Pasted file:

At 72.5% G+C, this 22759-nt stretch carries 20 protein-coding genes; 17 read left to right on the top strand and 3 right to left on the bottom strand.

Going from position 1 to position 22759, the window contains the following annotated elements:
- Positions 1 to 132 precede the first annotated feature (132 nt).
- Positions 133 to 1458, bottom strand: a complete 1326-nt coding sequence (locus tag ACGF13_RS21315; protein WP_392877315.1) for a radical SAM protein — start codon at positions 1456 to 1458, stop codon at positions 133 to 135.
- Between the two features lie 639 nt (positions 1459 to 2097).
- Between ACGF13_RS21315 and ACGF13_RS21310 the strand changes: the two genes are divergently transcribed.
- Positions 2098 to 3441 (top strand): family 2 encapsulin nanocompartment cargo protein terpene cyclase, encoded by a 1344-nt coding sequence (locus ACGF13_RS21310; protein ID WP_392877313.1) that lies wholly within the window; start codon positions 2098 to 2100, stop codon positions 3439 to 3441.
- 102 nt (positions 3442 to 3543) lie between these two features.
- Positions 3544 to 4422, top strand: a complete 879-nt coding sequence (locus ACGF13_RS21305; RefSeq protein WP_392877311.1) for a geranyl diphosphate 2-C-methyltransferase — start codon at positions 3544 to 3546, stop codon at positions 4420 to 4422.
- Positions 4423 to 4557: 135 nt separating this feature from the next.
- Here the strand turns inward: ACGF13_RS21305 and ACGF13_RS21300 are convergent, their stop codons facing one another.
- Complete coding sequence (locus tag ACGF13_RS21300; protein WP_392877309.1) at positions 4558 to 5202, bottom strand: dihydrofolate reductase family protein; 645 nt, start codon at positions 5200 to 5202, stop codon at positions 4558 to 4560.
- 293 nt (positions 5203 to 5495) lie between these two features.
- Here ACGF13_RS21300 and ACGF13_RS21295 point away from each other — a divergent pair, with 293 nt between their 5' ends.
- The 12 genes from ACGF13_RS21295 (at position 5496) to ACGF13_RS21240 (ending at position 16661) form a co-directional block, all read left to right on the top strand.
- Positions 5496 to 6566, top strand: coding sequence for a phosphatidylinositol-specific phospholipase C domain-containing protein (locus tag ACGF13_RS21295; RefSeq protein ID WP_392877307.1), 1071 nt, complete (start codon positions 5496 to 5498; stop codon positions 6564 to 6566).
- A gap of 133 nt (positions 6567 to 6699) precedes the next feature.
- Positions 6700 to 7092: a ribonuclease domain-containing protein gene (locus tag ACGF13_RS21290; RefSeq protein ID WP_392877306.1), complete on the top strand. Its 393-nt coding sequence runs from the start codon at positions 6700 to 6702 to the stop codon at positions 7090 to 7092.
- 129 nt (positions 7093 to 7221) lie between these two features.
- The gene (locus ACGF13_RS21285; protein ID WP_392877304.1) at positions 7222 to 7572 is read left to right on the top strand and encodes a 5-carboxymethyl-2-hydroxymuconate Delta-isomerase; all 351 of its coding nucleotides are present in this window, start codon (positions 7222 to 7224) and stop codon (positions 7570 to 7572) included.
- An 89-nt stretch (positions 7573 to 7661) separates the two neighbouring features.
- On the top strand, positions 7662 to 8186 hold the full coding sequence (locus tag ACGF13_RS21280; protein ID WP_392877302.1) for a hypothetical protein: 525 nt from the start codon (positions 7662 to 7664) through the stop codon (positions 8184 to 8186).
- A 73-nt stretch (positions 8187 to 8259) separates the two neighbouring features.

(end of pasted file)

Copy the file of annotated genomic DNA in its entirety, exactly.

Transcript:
At 72.5% G+C, this 22759-nt stretch carries 20 protein-coding genes; 17 read left to right on the top strand and 3 right to left on the bottom strand.

Going from position 1 to position 22759, the window contains the following annotated elements:
- Positions 1 to 132 precede the first annotated feature (132 nt).
- Positions 133 to 1458, bottom strand: a complete 1326-nt coding sequence (locus tag ACGF13_RS21315; protein WP_392877315.1) for a radical SAM protein — start codon at positions 1456 to 1458, stop codon at positions 133 to 135.
- Between the two features lie 639 nt (positions 1459 to 2097).
- Between ACGF13_RS21315 and ACGF13_RS21310 the strand changes: the two genes are divergently transcribed.
- Positions 2098 to 3441 (top strand): family 2 encapsulin nanocompartment cargo protein terpene cyclase, encoded by a 1344-nt coding sequence (locus ACGF13_RS21310; protein ID WP_392877313.1) that lies wholly within the window; start codon positions 2098 to 2100, stop codon positions 3439 to 3441.
- 102 nt (positions 3442 to 3543) lie between these two features.
- Positions 3544 to 4422, top strand: a complete 879-nt coding sequence (locus ACGF13_RS21305; RefSeq protein WP_392877311.1) for a geranyl diphosphate 2-C-methyltransferase — start codon at positions 3544 to 3546, stop codon at positions 4420 to 4422.
- Positions 4423 to 4557: 135 nt separating this feature from the next.
- Here the strand turns inward: ACGF13_RS21305 and ACGF13_RS21300 are convergent, their stop codons facing one another.
- Complete coding sequence (locus tag ACGF13_RS21300; protein WP_392877309.1) at positions 4558 to 5202, bottom strand: dihydrofolate reductase family protein; 645 nt, start codon at positions 5200 to 5202, stop codon at positions 4558 to 4560.
- 293 nt (positions 5203 to 5495) lie between these two features.
- Here ACGF13_RS21300 and ACGF13_RS21295 point away from each other — a divergent pair, with 293 nt between their 5' ends.
- The 12 genes from ACGF13_RS21295 (at position 5496) to ACGF13_RS21240 (ending at position 16661) form a co-directional block, all read left to right on the top strand.
- Positions 5496 to 6566, top strand: coding sequence for a phosphatidylinositol-specific phospholipase C domain-containing protein (locus tag ACGF13_RS21295; RefSeq protein ID WP_392877307.1), 1071 nt, complete (start codon positions 5496 to 5498; stop codon positions 6564 to 6566).
- A gap of 133 nt (positions 6567 to 6699) precedes the next feature.
- Positions 6700 to 7092: a ribonuclease domain-containing protein gene (locus tag ACGF13_RS21290; RefSeq protein ID WP_392877306.1), complete on the top strand. Its 393-nt coding sequence runs from the start codon at positions 6700 to 6702 to the stop codon at positions 7090 to 7092.
- 129 nt (positions 7093 to 7221) lie between these two features.
- The gene (locus ACGF13_RS21285; protein ID WP_392877304.1) at positions 7222 to 7572 is read left to right on the top strand and encodes a 5-carboxymethyl-2-hydroxymuconate Delta-isomerase; all 351 of its coding nucleotides are present in this window, start codon (positions 7222 to 7224) and stop codon (positions 7570 to 7572) included.
- An 89-nt stretch (positions 7573 to 7661) separates the two neighbouring features.
- On the top strand, positions 7662 to 8186 hold the full coding sequence (locus tag ACGF13_RS21280; protein ID WP_392877302.1) for a hypothetical protein: 525 nt from the start codon (positions 7662 to 7664) through the stop codon (positions 8184 to 8186).
- A 73-nt stretch (positions 8187 to 8259) separates the two neighbouring features.